Yair Lapid made a risible claim in his article touting the virtues of the U.S.-Israel “alliance”:
A recent Harvard University study found that the wars in Iraq and Afghanistan will cost the U.S. taxpayer $4 trillion to $6 trillion. The MoU with Israel is merely a fraction of that. A strong and secure Israel significantly reduces the risk that the United States will need to be involved in another war in the Middle East [bold mine-DL], which would be not only financially costly but also claim the lives of American soldiers.
This may be the oddest defense of U.S. financial and military support for Israel I have ever seen. The U.S. has been engaged in hostilities in the region for almost all of the last fifteen years, and support for Israel has actually increased during the same period. Israel’s “strength and security” appear to do absolutely nothing to keep the U.S. out of wars in the region (it’s not clear why they would), and so the U.S. ends up paying the costs of the wars it fights in the region and pays to subsidize the defense of a wealthy client that contributes little or nothing to U.S. security.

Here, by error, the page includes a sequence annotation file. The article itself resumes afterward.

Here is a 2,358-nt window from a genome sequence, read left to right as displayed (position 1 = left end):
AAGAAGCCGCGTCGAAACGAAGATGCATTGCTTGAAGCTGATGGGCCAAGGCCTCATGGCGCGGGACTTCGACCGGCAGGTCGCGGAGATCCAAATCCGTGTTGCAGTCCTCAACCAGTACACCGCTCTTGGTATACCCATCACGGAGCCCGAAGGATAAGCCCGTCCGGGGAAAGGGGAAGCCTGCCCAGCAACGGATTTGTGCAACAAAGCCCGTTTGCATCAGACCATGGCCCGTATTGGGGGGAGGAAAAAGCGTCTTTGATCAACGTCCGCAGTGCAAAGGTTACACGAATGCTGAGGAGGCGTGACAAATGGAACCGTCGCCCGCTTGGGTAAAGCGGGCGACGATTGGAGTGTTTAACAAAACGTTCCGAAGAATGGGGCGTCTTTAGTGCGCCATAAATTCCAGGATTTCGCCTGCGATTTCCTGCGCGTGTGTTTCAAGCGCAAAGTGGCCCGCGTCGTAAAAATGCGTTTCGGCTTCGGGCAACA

Prior to the establishment of the close relationship with Israel, the U.S. was never directly involved in any wars in the region. The U.S. is not “saving” anything with this arrangement, but rather is frittering even more resources away on a state that doesn’t need it. Insofar as our policies in the region are shaped by what our hawks think is necessary to keep Israel secure, the relationship has contributed to the over-militarization of our foreign policy in the region, the waging of unnecessary wars, and it has made the U.S. more likely to take sides in regional conflicts. That starts with our one-sided approach to the conflict with the Palestinians, but is obviously not limited to that. Because the U.S. is implicated in Israel’s own policies toward its neighbors and subjects, the U.S. bears additional costs in the form of resentment and hostility generated by reflexively backing whatever Israel does. Those costs might begin to be balanced out if the U.S. could rely on Israel to support its other policies in the region, but the interests of the two states diverge too often for that to happen with any regularity. The reality is that our two states aren’t allies and never have been, and it would ultimately be better for both to acknowledge that and act accordingly.